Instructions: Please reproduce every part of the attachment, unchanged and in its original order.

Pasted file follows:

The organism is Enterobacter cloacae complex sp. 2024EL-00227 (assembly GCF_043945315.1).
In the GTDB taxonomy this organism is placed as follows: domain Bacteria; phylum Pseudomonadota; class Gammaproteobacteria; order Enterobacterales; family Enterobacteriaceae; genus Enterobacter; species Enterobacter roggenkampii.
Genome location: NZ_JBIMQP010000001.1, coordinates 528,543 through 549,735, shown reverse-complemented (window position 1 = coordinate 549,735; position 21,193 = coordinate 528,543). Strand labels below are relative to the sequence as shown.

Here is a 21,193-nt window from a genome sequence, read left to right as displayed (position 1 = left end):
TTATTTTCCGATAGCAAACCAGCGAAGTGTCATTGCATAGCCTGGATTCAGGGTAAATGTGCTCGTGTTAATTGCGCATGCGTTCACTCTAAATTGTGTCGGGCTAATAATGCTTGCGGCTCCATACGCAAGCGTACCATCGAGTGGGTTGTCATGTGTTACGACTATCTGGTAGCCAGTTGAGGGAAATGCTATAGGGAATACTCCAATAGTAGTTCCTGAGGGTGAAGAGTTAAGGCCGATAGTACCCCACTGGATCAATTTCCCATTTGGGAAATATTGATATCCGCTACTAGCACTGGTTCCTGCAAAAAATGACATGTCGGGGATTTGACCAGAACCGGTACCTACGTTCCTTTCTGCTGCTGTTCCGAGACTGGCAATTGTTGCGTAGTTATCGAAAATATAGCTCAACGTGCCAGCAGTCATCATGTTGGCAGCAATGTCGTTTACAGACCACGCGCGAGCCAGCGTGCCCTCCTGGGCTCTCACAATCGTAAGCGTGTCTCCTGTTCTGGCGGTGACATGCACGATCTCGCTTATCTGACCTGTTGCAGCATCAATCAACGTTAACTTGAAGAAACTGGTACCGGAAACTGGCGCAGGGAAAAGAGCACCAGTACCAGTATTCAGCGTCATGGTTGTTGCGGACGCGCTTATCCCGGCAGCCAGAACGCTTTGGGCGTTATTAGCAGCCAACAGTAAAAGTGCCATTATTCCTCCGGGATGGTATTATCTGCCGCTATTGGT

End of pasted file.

The organism is Enterobacter cloacae complex sp. 2024EL-00227 (assembly GCF_043945315.1).
In the GTDB taxonomy this organism is placed as follows: domain Bacteria; phylum Pseudomonadota; class Gammaproteobacteria; order Enterobacterales; family Enterobacteriaceae; genus Enterobacter; species Enterobacter roggenkampii.
Genome location: NZ_JBIMQP010000001.1, coordinates 528,543 through 549,735, shown reverse-complemented (window position 1 = coordinate 549,735; position 21,193 = coordinate 528,543). Strand labels below are relative to the sequence as shown.

Here is a 21,193-nt window from a genome sequence, read left to right as displayed (position 1 = left end):
TTATTTTCCGATAGCAAACCAGCGAAGTGTCATTGCATAGCCTGGATTCAGGGTAAATGTGCTCGTGTTAATTGCGCATGCGTTCACTCTAAATTGTGTCGGGCTAATAATGCTTGCGGCTCCATACGCAAGCGTACCATCGAGTGGGTTGTCATGTGTTACGACTATCTGGTAGCCAGTTGAGGGAAATGCTATAGGGAATACTCCAATAGTAGTTCCTGAGGGTGAAGAGTTAAGGCCGATAGTACCCCACTGGATCAATTTCCCATTTGGGAAATATTGATATCCGCTACTAGCACTGGTTCCTGCAAAAAATGACATGTCGGGGATTTGACCAGAACCGGTACCTACGTTCCTTTCTGCTGCTGTTCCGAGACTGGCAATTGTTGCGTAGTTATCGAAAATATAGCTCAACGTGCCAGCAGTCATCATGTTGGCAGCAATGTCGTTTACAGACCACGCGCGAGCCAGCGTGCCCTCCTGGGCTCTCACAATCGTAAGCGTGTCTCCTGTTCTGGCGGTGACATGCACGATCTCGCTTATCTGACCTGTTGCAGCATCAATCAACGTTAACTTGAAGAAACTGGTACCGGAAACTGGCGCAGGGAAAAGAGCACCAGTACCAGTATTCAGCGTCATGGTTGTTGCGGACGCGCTTATCCCGGCAGCCAGAACGCTTTGGGCGTTATTAGCAGCCAACAGTAAAAGTGCCATTATTCCTCCGGGATGGTATTATCTGCCGCTATTGGT